Paper Cranes Fly For Peace 62 Years After Hiroshima

Published on
by
The Boston Globe

Paper Cranes Fly For Peace 62 Years After Hiroshima

Pupils continue bomb victim's project

by
Tania deLuzuriaga

For the fourth-graders at the Joseph P. Tynan Elementary School, Japan is a faraway place, and World War II is something that happened before most of their grandparents were born. But the war has come home to them through the story of a young Japanese girl whose life was cut short by the effects of the atomic bomb dropped on her city 62 years ago.

For the past several weeks the 48 pupils have been making origami cranes, an expression of peace inspired by the novel "Sadako and the Thousand Paper Cranes," by Eleanor Coerr. Yesterday, they loaded their 1,000 multicolored paper birds and haikus about peace into a blue painted box addressed to Hiroshima. They hope their collection will be displayed at the Children's Peace Monument in that city.

"We were amazed and shocked to hear about the many lives that were lost at the time of the bombings" of Hiroshima and Nagasaki, said a letter that the class enclosed in the package. "We have never witnessed such devastation, and we hope and pray we never will."

The novel is based on the story of Sadako Sasaki, who was 2 years old when the United States dropped an atomic bomb on the city of Hiroshima, just a mile from her home. Ten years later, she was diagnosed with leukemia as a result of her radiation exposure. While in the hospital, Sadako began folding paper cranes in hope that if she made 1,000, the gods would grant her wish to get better. She died on Oct. 25, 1955, having made more than 1,300 paper cranes.

"She couldn't do anything but lie in bed and make paper cranes," said Jenaya Hobson, 9.

The story has inspired dozens of books, several musicals, and films.

After her death, a memorial was erected in Hiroshima, dedicated to her and all the children who died as a result of the atomic bomb. The memorial, which features a statue of her holding a golden origami crane, was unveiled in 1958. Today, people around the world send origami cranes to Hiroshima as a symbol of peace.

"I think people are going to appreciate it," said Alexandra Pizarro, 9. "I think they'll like what we did for Sadako."

"If we do something for them, they'll like us," said Katharine Doolin, 10. "We were at war with Japan, and this is something peaceful we can do for them."

After reading the story of Sadako, the pupils wrote haiku about peace, helping each other come up with the words to fit the strict five-seven-five syllable structure. Then, they set about making paper cranes, even taking home sheets of paper to make cranes on weekends.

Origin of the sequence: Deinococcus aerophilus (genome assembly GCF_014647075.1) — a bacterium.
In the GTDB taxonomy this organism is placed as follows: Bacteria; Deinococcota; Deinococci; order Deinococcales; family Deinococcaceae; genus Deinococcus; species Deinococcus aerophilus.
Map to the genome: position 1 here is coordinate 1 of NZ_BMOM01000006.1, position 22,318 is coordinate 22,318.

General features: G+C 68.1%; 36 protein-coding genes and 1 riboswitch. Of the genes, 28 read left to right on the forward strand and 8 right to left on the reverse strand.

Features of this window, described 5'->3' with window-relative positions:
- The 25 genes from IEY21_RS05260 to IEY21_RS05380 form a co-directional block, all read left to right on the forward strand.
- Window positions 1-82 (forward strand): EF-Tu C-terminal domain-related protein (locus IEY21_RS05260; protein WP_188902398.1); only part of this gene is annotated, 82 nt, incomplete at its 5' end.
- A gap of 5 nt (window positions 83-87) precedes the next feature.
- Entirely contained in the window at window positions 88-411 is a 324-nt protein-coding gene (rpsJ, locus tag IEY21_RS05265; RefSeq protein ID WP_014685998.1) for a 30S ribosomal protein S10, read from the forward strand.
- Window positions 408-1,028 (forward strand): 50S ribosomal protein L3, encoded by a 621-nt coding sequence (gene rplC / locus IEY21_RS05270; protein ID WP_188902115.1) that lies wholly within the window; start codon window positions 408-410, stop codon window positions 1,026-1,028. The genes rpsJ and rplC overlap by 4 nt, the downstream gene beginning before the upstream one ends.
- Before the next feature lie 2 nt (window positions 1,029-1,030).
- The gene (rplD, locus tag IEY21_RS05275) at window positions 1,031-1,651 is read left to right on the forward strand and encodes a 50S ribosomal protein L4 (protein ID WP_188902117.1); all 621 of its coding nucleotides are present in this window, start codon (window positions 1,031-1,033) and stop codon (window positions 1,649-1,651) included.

"We figured that added up to 20 cranes per person, including the teachers," said Phyllis Simon, one of Tynan's fourth-grade teachers. "It doesn't sound like a lot, but - "

The pupils like to rattle off the number of cranes they made, how long it took, and how many they messed up. They argue about the proper methods and give each other hints for making the best cranes possible.

"You have to crease the paper real good," said Cheyanne Toney, 10. "At the beginning, I didn't know how to do it; I used to get frustrated."

Teachers at Tynan came up with the idea for the cranes, but even they were surprised at how the lesson resonated with their pupils.

"I didn't think the children would feel that deeply about a story," principal Carlene Schavis said, adding that some of the pupils cried when they got to the end of the book and found out that Sadako had died.

And yet, the wish for peace hits close to home for these pupils, most of whom live in South Boston and Dorchester.

"Some of them have had to leave their neighborhoods because of violence and shootings," Schavis said.

The wish is evident in the haikus the pupils wrote after reading the book.

"No more guns in hands/no more wars in the giant world/peaceful down the street," fourth grader Eric Gomez wrote.

Another, by James Mazzone reads, "Some people are nice/some people can be very bad/celebrate the good."

The experience is one Simon hopes stays with her pupils long after they have left Tynan.

"There are certain things I remember from when I was in school that have followed me throughout life," she said. "I want them to learn compassion and carry peace."

© Copyright 2007 Globe Newspaper Company

Share This Article

More in: